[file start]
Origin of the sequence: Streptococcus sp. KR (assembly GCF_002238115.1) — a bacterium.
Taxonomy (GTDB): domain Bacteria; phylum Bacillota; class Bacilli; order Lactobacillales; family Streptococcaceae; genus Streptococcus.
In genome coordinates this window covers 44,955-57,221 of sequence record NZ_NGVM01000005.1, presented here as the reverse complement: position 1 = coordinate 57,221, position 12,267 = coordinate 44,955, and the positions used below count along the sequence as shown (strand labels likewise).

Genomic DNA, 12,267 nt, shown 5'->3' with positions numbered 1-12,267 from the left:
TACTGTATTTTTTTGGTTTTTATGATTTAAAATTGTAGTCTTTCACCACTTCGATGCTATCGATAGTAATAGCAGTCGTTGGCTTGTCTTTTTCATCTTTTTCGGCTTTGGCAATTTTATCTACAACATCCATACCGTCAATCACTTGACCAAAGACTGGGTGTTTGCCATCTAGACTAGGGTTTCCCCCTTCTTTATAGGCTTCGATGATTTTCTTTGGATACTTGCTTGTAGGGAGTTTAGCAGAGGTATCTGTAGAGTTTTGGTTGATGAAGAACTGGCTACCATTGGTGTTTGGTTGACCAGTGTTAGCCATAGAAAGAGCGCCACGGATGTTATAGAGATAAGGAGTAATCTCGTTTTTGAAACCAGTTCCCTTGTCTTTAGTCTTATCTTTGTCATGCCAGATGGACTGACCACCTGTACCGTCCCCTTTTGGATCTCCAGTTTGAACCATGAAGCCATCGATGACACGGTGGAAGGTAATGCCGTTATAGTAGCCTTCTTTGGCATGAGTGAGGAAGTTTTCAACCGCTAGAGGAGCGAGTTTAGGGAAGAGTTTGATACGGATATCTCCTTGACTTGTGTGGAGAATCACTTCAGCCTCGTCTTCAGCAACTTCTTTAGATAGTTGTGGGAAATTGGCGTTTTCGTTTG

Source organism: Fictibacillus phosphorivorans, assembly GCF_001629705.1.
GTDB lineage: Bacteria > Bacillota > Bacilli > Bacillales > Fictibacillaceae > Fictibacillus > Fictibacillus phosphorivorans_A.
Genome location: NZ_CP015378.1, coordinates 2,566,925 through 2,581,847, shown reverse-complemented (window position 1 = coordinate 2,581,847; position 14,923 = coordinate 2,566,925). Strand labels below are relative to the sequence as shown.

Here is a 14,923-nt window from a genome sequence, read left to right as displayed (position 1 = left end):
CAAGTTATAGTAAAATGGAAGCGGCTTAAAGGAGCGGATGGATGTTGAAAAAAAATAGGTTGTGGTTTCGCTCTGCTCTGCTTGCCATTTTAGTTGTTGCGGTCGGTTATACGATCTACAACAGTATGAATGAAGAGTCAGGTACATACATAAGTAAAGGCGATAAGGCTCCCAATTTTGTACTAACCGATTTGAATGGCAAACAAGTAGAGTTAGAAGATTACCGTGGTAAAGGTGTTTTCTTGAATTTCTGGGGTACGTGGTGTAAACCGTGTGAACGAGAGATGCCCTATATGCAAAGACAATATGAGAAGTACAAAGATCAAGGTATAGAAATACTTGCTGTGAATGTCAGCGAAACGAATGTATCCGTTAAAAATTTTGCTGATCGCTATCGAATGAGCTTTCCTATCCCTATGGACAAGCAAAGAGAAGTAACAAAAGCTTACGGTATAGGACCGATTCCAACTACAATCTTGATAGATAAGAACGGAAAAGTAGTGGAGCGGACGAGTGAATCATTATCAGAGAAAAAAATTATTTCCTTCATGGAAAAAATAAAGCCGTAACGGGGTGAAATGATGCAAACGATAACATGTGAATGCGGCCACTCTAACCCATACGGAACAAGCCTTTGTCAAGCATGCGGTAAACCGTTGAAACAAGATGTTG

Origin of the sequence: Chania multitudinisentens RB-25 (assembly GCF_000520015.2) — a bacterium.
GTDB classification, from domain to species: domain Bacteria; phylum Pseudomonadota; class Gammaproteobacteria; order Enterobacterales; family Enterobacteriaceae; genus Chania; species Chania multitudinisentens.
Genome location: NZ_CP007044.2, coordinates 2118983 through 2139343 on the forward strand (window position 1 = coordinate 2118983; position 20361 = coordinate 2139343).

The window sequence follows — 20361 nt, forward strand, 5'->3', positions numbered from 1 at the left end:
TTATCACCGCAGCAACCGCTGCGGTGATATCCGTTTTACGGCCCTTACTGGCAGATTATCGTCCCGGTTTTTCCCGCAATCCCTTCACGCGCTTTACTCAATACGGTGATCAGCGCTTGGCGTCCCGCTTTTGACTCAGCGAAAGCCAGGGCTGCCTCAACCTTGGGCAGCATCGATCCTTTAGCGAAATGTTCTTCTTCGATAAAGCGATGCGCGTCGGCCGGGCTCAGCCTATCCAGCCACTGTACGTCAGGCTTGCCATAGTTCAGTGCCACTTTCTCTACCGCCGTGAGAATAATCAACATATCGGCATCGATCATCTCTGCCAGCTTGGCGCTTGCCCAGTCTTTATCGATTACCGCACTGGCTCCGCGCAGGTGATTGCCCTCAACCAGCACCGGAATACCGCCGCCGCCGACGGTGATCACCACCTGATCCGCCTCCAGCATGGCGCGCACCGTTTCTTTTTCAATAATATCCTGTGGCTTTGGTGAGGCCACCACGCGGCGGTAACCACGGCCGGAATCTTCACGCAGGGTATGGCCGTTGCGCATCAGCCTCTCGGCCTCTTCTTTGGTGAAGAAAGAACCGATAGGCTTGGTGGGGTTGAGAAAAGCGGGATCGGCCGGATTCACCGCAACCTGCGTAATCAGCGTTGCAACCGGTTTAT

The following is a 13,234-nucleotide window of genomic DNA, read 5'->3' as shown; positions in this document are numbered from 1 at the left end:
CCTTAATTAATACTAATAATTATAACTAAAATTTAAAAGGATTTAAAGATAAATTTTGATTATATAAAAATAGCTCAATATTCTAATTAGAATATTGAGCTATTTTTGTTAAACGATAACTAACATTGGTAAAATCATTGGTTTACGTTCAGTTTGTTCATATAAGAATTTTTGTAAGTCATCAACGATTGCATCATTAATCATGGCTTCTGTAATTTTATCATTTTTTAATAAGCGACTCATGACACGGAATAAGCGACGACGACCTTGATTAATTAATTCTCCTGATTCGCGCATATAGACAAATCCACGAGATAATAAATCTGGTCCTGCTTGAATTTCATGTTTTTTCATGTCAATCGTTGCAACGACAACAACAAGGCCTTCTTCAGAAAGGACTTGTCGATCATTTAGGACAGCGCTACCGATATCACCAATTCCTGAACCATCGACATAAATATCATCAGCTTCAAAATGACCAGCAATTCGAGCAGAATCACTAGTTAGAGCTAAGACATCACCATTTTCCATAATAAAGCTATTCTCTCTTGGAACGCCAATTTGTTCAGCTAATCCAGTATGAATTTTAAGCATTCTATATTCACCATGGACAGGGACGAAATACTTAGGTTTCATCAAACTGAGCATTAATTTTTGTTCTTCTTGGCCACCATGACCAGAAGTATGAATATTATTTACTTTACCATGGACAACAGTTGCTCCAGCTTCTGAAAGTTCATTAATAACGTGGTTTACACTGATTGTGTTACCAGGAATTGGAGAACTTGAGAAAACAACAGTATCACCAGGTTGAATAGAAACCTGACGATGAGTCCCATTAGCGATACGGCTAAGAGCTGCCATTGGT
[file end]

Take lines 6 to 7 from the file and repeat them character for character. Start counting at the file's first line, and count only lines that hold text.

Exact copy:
Source organism: Fictibacillus phosphorivorans, assembly GCF_001629705.1.
GTDB lineage: Bacteria > Bacillota > Bacilli > Bacillales > Fictibacillaceae > Fictibacillus > Fictibacillus phosphorivorans_A.